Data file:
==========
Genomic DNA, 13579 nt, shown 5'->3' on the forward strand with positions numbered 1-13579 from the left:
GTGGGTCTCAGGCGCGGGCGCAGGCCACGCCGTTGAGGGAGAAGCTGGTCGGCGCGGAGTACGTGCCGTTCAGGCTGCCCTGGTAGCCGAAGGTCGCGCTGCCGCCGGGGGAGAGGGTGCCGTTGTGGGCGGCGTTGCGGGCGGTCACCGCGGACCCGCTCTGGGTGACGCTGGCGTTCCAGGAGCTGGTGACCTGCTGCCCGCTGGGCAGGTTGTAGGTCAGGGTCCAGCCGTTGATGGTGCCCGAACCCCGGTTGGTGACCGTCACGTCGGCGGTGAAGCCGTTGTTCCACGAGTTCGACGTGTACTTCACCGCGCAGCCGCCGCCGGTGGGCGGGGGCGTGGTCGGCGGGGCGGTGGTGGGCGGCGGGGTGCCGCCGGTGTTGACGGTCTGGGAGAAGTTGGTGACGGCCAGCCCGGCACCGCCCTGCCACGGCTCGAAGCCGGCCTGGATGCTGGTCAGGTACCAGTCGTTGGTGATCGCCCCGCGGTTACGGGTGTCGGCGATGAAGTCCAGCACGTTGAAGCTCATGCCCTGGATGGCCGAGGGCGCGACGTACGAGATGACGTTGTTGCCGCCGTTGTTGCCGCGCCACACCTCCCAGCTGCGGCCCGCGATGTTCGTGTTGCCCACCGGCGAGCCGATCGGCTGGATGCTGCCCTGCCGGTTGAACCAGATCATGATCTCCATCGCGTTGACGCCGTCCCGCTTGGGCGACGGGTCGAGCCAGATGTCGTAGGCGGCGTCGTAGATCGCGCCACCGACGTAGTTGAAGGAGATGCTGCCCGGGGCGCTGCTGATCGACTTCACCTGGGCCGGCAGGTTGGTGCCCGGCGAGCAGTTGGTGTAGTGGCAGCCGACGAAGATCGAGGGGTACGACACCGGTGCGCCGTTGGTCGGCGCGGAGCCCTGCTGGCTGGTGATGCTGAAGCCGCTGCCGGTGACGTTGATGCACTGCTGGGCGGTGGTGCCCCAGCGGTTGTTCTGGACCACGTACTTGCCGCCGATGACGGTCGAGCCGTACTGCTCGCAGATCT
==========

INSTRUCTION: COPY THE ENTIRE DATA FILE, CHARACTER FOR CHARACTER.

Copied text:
Genomic DNA, 13579 nt, shown 5'->3' on the forward strand with positions numbered 1-13579 from the left:
GTGGGTCTCAGGCGCGGGCGCAGGCCACGCCGTTGAGGGAGAAGCTGGTCGGCGCGGAGTACGTGCCGTTCAGGCTGCCCTGGTAGCCGAAGGTCGCGCTGCCGCCGGGGGAGAGGGTGCCGTTGTGGGCGGCGTTGCGGGCGGTCACCGCGGACCCGCTCTGGGTGACGCTGGCGTTCCAGGAGCTGGTGACCTGCTGCCCGCTGGGCAGGTTGTAGGTCAGGGTCCAGCCGTTGATGGTGCCCGAACCCCGGTTGGTGACCGTCACGTCGGCGGTGAAGCCGTTGTTCCACGAGTTCGACGTGTACTTCACCGCGCAGCCGCCGCCGGTGGGCGGGGGCGTGGTCGGCGGGGCGGTGGTGGGCGGCGGGGTGCCGCCGGTGTTGACGGTCTGGGAGAAGTTGGTGACGGCCAGCCCGGCACCGCCCTGCCACGGCTCGAAGCCGGCCTGGATGCTGGTCAGGTACCAGTCGTTGGTGATCGCCCCGCGGTTACGGGTGTCGGCGATGAAGTCCAGCACGTTGAAGCTCATGCCCTGGATGGCCGAGGGCGCGACGTACGAGATGACGTTGTTGCCGCCGTTGTTGCCGCGCCACACCTCCCAGCTGCGGCCCGCGATGTTCGTGTTGCCCACCGGCGAGCCGATCGGCTGGATGCTGCCCTGCCGGTTGAACCAGATCATGATCTCCATCGCGTTGACGCCGTCCCGCTTGGGCGACGGGTCGAGCCAGATGTCGTAGGCGGCGTCGTAGATCGCGCCACCGACGTAGTTGAAGGAGATGCTGCCCGGGGCGCTGCTGATCGACTTCACCTGGGCCGGCAGGTTGGTGCCCGGCGAGCAGTTGGTGTAGTGGCAGCCGACGAAGATCGAGGGGTACGACACCGGTGCGCCGTTGGTCGGCGCGGAGCCCTGCTGGCTGGTGATGCTGAAGCCGCTGCCGGTGACGTTGATGCACTGCTGGGCGGTGGTGCCCCAGCGGTTGTTCTGGACCACGTACTTGCCGCCGATGACGGTCGAGCCGTACTGCTCGCAGATCT